The Brains Behind Olay Beauty Care Product Recommendations

What is Olay?

Olay is a 66-year-old global skin care products brand within Procter and Gamble’s (P&G) $65 billion-dollar product portfolio. Olay products were sold in 80+ countries, used by 60+ million consumers as of 2012, [3] and generated estimated revenues of $2.5 billion in 2015 [13]. The brand started in 1952 as “Oil of Olay” with a pink beauty fluid promising to provide deep hydration and has since grown into a full skin care portfolio including cleansers, moisturizers, and anti-aging products under the “Olay” brand. [3] [7]

Why is artificial intelligence important for Olay?

Industry Trends Context
In the recent decade, growth in the skin care category has mostly come from small, independent brands at the expense of large brands like Olay [10] [11] [12]. In fact, since 2010, Olay sales have significantly declined (see chart below), especially in the US – the brand’s largest market. [13] The brand has also been struggling to keep pace in the fast growing Chinese market, which led to P&G shutting down 30% of Olay stores in China in 2017. [9]

Key Issue and Opportunity
With the explosion of skin care brands and products in the past decade, consumers often face decision paralysis in purchasing skin care products. “A 2013 consumer survey by P&G found one third of women were unable to find what they were looking for in facial skin care aisles and almost two-thirds say they have unused facial products at home.” [8] [14]. These frustrated consumers yearn for personalized skin care product advice from experts, but such expertise can be cost prohibitive for Olay’s large and growing middle class target market. [14] These conditions created an opportunity for a mass market brand like Olay to attract, retain, and trade-up consumers by using artificial intelligence and machine learning to provide personalized skin care product recommendations for millions of consumers.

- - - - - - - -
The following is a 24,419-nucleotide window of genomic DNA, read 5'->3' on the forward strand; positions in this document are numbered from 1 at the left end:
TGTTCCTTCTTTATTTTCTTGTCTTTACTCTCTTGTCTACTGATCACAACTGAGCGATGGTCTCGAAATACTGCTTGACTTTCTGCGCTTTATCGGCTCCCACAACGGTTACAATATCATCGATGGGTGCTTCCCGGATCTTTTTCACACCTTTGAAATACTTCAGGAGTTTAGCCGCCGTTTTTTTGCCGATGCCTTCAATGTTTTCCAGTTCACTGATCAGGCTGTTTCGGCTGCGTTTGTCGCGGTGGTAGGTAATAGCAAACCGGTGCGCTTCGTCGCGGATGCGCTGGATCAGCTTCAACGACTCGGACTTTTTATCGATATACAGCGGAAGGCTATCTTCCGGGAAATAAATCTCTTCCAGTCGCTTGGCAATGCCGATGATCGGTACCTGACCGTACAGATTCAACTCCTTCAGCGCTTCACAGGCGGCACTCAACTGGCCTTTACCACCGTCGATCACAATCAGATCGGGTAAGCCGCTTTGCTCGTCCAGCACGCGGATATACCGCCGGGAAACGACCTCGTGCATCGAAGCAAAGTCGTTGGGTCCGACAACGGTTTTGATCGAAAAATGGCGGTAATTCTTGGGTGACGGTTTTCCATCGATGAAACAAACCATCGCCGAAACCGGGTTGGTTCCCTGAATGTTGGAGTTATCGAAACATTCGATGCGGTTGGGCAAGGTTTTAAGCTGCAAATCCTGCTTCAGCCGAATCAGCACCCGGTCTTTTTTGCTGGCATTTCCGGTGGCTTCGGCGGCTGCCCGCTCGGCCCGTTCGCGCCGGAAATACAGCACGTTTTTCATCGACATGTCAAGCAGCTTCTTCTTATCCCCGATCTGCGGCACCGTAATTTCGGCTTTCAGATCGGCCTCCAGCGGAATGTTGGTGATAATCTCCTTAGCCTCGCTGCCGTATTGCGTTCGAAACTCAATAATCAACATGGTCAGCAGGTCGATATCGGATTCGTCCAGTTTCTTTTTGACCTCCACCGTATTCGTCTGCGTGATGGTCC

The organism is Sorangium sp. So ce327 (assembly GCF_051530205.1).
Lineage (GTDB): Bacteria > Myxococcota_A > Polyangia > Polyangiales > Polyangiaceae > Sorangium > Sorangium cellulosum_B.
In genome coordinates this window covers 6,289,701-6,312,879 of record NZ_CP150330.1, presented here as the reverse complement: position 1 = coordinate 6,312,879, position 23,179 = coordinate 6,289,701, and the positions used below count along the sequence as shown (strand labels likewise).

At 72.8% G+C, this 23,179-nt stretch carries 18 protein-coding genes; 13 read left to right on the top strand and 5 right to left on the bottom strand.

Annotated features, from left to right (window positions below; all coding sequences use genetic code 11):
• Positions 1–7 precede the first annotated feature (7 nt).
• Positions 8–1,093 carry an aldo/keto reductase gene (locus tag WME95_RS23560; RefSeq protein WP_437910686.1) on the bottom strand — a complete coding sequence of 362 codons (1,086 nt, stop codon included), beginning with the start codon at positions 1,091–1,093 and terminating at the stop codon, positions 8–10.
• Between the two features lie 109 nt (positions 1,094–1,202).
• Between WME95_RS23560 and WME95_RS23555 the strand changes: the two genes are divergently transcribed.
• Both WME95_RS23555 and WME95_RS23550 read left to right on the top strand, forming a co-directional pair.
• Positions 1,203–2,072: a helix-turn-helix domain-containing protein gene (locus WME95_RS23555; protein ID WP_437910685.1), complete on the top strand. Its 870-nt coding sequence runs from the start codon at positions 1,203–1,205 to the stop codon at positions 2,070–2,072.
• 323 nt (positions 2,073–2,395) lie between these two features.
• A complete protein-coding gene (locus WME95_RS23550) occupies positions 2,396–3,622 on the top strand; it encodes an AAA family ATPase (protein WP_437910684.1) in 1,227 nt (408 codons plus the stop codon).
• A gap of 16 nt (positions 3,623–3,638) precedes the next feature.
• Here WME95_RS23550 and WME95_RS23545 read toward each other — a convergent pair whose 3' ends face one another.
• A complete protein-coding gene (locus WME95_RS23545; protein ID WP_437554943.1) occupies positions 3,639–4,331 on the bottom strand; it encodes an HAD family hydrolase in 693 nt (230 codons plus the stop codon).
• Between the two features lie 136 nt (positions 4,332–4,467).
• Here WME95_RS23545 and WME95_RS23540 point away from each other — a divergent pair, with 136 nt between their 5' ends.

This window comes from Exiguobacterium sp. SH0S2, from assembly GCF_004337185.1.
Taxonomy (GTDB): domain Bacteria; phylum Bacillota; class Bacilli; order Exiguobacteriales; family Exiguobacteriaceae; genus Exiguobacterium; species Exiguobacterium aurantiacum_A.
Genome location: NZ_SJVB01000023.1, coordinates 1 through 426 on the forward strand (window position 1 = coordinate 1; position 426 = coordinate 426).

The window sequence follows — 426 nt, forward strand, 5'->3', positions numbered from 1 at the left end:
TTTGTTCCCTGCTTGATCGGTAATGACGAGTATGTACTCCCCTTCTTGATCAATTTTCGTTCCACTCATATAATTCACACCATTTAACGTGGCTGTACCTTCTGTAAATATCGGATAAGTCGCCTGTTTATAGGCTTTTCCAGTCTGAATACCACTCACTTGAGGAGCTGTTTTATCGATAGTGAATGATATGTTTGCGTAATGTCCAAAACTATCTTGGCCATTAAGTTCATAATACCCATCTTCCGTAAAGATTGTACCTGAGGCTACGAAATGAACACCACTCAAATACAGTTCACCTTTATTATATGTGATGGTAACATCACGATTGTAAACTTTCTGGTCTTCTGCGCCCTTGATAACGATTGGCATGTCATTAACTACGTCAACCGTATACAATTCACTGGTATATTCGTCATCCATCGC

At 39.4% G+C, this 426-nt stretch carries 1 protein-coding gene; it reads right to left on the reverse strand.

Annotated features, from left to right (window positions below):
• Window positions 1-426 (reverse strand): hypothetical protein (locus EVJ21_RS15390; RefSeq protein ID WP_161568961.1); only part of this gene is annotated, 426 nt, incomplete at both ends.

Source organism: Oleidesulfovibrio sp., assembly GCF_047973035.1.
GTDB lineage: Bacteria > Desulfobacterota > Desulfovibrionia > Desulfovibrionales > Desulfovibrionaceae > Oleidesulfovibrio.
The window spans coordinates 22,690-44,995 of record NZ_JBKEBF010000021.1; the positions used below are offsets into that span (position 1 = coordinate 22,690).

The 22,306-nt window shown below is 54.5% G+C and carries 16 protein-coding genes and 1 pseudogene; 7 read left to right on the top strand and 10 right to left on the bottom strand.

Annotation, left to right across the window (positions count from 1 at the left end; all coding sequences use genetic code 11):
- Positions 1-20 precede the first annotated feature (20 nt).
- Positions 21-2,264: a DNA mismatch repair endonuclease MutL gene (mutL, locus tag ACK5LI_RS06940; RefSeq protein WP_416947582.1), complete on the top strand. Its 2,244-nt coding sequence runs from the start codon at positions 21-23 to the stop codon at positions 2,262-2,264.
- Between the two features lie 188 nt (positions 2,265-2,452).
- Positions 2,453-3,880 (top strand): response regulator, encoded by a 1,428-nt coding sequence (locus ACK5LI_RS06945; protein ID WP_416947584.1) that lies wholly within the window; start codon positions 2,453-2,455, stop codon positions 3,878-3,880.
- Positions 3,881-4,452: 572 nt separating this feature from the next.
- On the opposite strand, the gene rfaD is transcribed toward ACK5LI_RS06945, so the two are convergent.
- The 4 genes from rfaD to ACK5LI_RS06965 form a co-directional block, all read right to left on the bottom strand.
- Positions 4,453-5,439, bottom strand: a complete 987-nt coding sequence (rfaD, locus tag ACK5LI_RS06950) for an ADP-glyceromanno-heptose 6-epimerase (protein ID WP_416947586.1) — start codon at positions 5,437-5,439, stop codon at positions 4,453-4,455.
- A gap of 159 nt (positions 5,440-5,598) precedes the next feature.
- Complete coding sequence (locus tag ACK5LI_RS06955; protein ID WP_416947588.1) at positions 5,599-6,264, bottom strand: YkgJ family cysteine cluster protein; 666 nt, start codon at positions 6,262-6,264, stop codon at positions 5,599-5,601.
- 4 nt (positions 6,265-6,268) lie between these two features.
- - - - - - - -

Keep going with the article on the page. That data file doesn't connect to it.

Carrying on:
How has Olay Leveraged Artificial Intelligence to Reinvigorate the Brand?

Application:
In February 2017, Olay launched the Olay Skin Advisor – a web-based skin analytics platform that provides women with precise, personalized skin product recommendations on their mobile phones or tablets.[8] The tool is based on an algorithm developed using the company’s 60+ years of skin research and 30+ years of image recognition and analysis software development. The tool uses an artificial intelligence technology called deep learning, which mimics the way human brains learn to estimate people’s ages. [14]

To get the skin analytics, a user takes a selfie and completes a questionnaire, which the tool analyzes against millions of images to estimate the skin’s age, identifies the specific areas of the face that could be improved the most with products, and provides a personalized and specific skin care product recommendations for the user. Millions of women have already used the web-based tool. The company is focused on increasing utilization of the tool over the next few years, which will further improve the results as the algorithm learns and improves from the additional image processing. The additional data will also help inform product innovation based on the most commonly analyzed skin care concerns. [4][8] [14]

Results:
A survey of Olay Skin Advisor users by P&G indicated that 94% of the users agreed that the products recommended by the algorithm were right for them and 88 % of the users were still using the same products four weeks later. [14] As a result of product formulation and digital marketing improvement and increased product engagement through this tool, the Olay brand is leading P&G’s growth in 2018, with double digit growth in the Chinese market. [4] [1].

How can Olay further leverage this technology for sustainable growth?

The personalized recommendations from Olay Skin Advisor tool can help retain, attract, and trade-up middle-class consumers who use Olay or similar products, but the tool does not yet address two major trends in the skin care category: